private practice lactation consultant at an in-home consultation with an expecting mother
Author: TLN

A match made: IBCLCs and the birth community

Many families choose holistic approaches to birth and feeding support, which requires birth workers and lactation consultants to adopt an integrated approach and explore ways of collaborating. As an International Board Certified Lactation Consultant (IBCLC), working closely with OBs, midwives, and doulas in your community not only benefits local families — but also offers unique opportunities to grow your private practice and serve your community. In this article, we’ll look at a few ways IBCLCs and the birth community can partner to support families and each other.

Obstetricians and midwives

Build your contact list.

As with most good plans, a little research in the beginning goes a long way. Create (and maintain) a local provider list that includes contact information, website, and social media details. Reach out to each office and ask how providers would like to receive charts and communication. Send them (or hand deliver!) a package with your business cards and information about your practice.

Look for ways to add value to OB/GYN practices.

Can you offer a low-cost community prenatal breastfeeding class in their office? Or provide them with prenatal breastfeeding information for their newsletter or website?

Share your prenatal catalog of services.

In addition to prenatal classes, let OBs and midwives in your community know that you provide private prenatal lactation consultations. Many may not realize the value of prenatal lactation consultations or know what you cover in these sessions. If you’re a lactation consultant with The Lactation Network, inform these clinical partners that it’s easy to refer patients to you, as consultations are typically covered by the patient’s insurance. Once you establish a relationship with obstetricians and midwives in your community, they will appreciate the care and expert advice you provide.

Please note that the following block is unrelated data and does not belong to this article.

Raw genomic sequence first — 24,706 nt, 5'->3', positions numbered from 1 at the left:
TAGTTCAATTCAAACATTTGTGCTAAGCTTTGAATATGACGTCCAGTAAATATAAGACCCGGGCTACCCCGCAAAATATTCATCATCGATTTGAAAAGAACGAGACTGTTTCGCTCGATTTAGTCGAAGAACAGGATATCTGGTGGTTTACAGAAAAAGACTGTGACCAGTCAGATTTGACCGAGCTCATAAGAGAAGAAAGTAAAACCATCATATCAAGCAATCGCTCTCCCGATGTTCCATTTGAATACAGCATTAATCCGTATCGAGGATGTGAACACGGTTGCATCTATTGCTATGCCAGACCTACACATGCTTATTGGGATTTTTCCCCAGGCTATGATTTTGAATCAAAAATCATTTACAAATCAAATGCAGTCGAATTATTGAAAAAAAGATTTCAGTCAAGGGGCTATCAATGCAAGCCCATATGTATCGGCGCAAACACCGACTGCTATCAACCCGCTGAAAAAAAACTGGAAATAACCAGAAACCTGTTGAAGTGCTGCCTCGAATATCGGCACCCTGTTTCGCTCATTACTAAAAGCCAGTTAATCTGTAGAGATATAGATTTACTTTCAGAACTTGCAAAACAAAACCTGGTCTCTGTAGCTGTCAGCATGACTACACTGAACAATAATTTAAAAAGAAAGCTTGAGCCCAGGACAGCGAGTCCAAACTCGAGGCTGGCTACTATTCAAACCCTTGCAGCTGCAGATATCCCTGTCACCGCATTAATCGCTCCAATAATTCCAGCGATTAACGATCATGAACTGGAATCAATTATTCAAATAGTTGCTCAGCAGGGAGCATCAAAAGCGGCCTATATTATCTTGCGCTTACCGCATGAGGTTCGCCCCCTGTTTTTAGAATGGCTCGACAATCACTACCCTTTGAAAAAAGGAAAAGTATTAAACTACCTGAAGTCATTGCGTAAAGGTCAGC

Chart to OBs and midwives.

When appropriate, send a provider report updating them on the patient’s care. Additionally, during intake, ask your patients who their OB or midwife is and add them to your provider list as needed.


Support each other.

Many families are discovering the benefits of utilizing support from birth and postpartum doulas. Some of these families may also be planning to meet with IBCLCs, but others may think their support bases are covered. Similarly, it’s not uncommon for IBCLCs to meet families in the prenatal and postpartum period who would benefit from the support of a doula. Cross-promoting each other not only helps you both grow your businesses, but also creates a wonderful net of support for new families where doulas and lactation consultants bring their different, but complimentary, specialized skills.

Offer education.

Consider offering a “lactation for doulas” workshop, where you discuss the latest lactation research, when to reach out to an IBCLC, and “what to do in the meantime” measures for common lactation issues. Or ask local doulas how you can support their practice. Do you offer a service, or specialized care, that their families have been needing? Can you seek out additional lactation education that helps meet the needs of the community you live in?

Consider including doulas in lactation consultations.

When parents and doulas are both amenable, consider including doulas in both prenatal and postpartum lactation consultations. Everyone benefits when doulas are available to help implement and support the lactation plan you’ve provided.

Host an event.

Are you a new lactation consultant? Perhaps you just moved into a new office? Or maybe you’re celebrating a holiday? (IBCLC Day? World Breastfeeding Week?) Consider hosting an event and inviting local birth workers. It can be purely social, or you can bring in a speaker and provide community education. If you’d like to make it affordable, consider meeting in a park or making it a potluck. Be sure to collect contact information and follow-up with each person you meet.

Forming synergies and partnerships with local birth workers, including OBs, midwives, and doulas, is an effective way for IBCLCs to both grow their business while also improving maternal and infant health outcomes. Stronger clinical connections mean stronger, more supported families and communities, and IBCLCs are an integral part of that winning formula.

Are you new to building a private practice and looking for a step-by-step guide to establishing one? Log into the myTLN portal to access the “Starting Your Practice Playbook.” 

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